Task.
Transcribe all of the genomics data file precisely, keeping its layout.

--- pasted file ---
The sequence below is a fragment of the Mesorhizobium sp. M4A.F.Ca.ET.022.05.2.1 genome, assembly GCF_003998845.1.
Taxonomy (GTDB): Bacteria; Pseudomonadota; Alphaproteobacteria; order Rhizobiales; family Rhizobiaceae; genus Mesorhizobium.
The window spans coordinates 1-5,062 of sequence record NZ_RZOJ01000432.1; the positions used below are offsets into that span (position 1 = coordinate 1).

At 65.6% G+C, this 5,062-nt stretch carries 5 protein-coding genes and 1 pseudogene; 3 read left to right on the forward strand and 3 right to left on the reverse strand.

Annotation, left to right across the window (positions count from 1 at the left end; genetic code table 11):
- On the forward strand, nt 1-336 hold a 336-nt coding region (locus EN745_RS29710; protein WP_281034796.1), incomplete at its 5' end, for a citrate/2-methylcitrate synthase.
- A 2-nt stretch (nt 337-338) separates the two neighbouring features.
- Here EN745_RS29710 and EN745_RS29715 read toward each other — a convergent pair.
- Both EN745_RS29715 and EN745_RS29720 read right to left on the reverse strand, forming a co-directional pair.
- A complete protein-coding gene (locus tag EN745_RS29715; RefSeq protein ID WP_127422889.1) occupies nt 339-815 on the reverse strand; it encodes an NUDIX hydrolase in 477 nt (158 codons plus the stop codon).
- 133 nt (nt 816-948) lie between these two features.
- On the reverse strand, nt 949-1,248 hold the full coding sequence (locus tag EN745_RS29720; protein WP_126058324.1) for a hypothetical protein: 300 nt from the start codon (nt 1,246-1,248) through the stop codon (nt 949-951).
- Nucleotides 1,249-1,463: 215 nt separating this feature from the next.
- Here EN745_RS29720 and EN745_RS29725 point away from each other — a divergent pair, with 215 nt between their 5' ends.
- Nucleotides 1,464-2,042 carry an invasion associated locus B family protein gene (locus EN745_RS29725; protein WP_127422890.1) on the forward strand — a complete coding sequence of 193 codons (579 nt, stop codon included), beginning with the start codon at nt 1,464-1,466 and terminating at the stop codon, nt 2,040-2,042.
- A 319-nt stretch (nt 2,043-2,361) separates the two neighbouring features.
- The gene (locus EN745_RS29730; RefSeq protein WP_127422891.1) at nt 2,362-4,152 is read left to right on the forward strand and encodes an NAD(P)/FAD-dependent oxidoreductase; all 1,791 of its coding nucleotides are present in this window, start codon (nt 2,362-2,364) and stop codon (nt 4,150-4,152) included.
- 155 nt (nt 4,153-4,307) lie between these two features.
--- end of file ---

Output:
The sequence below is a fragment of the Mesorhizobium sp. M4A.F.Ca.ET.022.05.2.1 genome, assembly GCF_003998845.1.
Taxonomy (GTDB): Bacteria; Pseudomonadota; Alphaproteobacteria; order Rhizobiales; family Rhizobiaceae; genus Mesorhizobium.
The window spans coordinates 1-5,062 of sequence record NZ_RZOJ01000432.1; the positions used below are offsets into that span (position 1 = coordinate 1).

At 65.6% G+C, this 5,062-nt stretch carries 5 protein-coding genes and 1 pseudogene; 3 read left to right on the forward strand and 3 right to left on the reverse strand.

Annotation, left to right across the window (positions count from 1 at the left end; genetic code table 11):
- On the forward strand, nt 1-336 hold a 336-nt coding region (locus EN745_RS29710; protein WP_281034796.1), incomplete at its 5' end, for a citrate/2-methylcitrate synthase.
- A 2-nt stretch (nt 337-338) separates the two neighbouring features.
- Here EN745_RS29710 and EN745_RS29715 read toward each other — a convergent pair.
- Both EN745_RS29715 and EN745_RS29720 read right to left on the reverse strand, forming a co-directional pair.
- A complete protein-coding gene (locus tag EN745_RS29715; RefSeq protein ID WP_127422889.1) occupies nt 339-815 on the reverse strand; it encodes an NUDIX hydrolase in 477 nt (158 codons plus the stop codon).
- 133 nt (nt 816-948) lie between these two features.
- On the reverse strand, nt 949-1,248 hold the full coding sequence (locus tag EN745_RS29720; protein WP_126058324.1) for a hypothetical protein: 300 nt from the start codon (nt 1,246-1,248) through the stop codon (nt 949-951).
- Nucleotides 1,249-1,463: 215 nt separating this feature from the next.
- Here EN745_RS29720 and EN745_RS29725 point away from each other — a divergent pair, with 215 nt between their 5' ends.
- Nucleotides 1,464-2,042 carry an invasion associated locus B family protein gene (locus EN745_RS29725; protein WP_127422890.1) on the forward strand — a complete coding sequence of 193 codons (579 nt, stop codon included), beginning with the start codon at nt 1,464-1,466 and terminating at the stop codon, nt 2,040-2,042.
- A 319-nt stretch (nt 2,043-2,361) separates the two neighbouring features.
- The gene (locus EN745_RS29730; RefSeq protein WP_127422891.1) at nt 2,362-4,152 is read left to right on the forward strand and encodes an NAD(P)/FAD-dependent oxidoreductase; all 1,791 of its coding nucleotides are present in this window, start codon (nt 2,362-2,364) and stop codon (nt 4,150-4,152) included.
- 155 nt (nt 4,153-4,307) lie between these two features.